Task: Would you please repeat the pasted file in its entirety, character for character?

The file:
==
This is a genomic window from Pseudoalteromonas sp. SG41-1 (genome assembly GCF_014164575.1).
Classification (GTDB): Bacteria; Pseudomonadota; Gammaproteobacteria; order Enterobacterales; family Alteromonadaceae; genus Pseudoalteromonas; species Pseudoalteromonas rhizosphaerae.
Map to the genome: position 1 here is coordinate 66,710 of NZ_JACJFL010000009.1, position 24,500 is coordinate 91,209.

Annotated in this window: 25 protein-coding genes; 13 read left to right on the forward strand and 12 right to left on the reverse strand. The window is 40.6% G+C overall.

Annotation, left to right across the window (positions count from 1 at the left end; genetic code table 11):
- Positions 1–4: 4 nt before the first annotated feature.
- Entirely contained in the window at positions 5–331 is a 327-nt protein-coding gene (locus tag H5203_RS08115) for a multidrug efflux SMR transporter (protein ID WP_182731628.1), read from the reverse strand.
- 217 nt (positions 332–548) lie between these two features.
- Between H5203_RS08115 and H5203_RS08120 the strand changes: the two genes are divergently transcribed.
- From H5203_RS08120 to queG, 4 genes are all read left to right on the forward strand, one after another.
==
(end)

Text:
This is a genomic window from Pseudoalteromonas sp. SG41-1 (genome assembly GCF_014164575.1).
Classification (GTDB): Bacteria; Pseudomonadota; Gammaproteobacteria; order Enterobacterales; family Alteromonadaceae; genus Pseudoalteromonas; species Pseudoalteromonas rhizosphaerae.
Map to the genome: position 1 here is coordinate 66,710 of NZ_JACJFL010000009.1, position 24,500 is coordinate 91,209.

Annotated in this window: 25 protein-coding genes; 13 read left to right on the forward strand and 12 right to left on the reverse strand. The window is 40.6% G+C overall.

Annotation, left to right across the window (positions count from 1 at the left end; genetic code table 11):
- Positions 1–4: 4 nt before the first annotated feature.
- Entirely contained in the window at positions 5–331 is a 327-nt protein-coding gene (locus tag H5203_RS08115) for a multidrug efflux SMR transporter (protein ID WP_182731628.1), read from the reverse strand.
- 217 nt (positions 332–548) lie between these two features.
- Between H5203_RS08115 and H5203_RS08120 the strand changes: the two genes are divergently transcribed.
- From H5203_RS08120 to queG, 4 genes are all read left to right on the forward strand, one after another.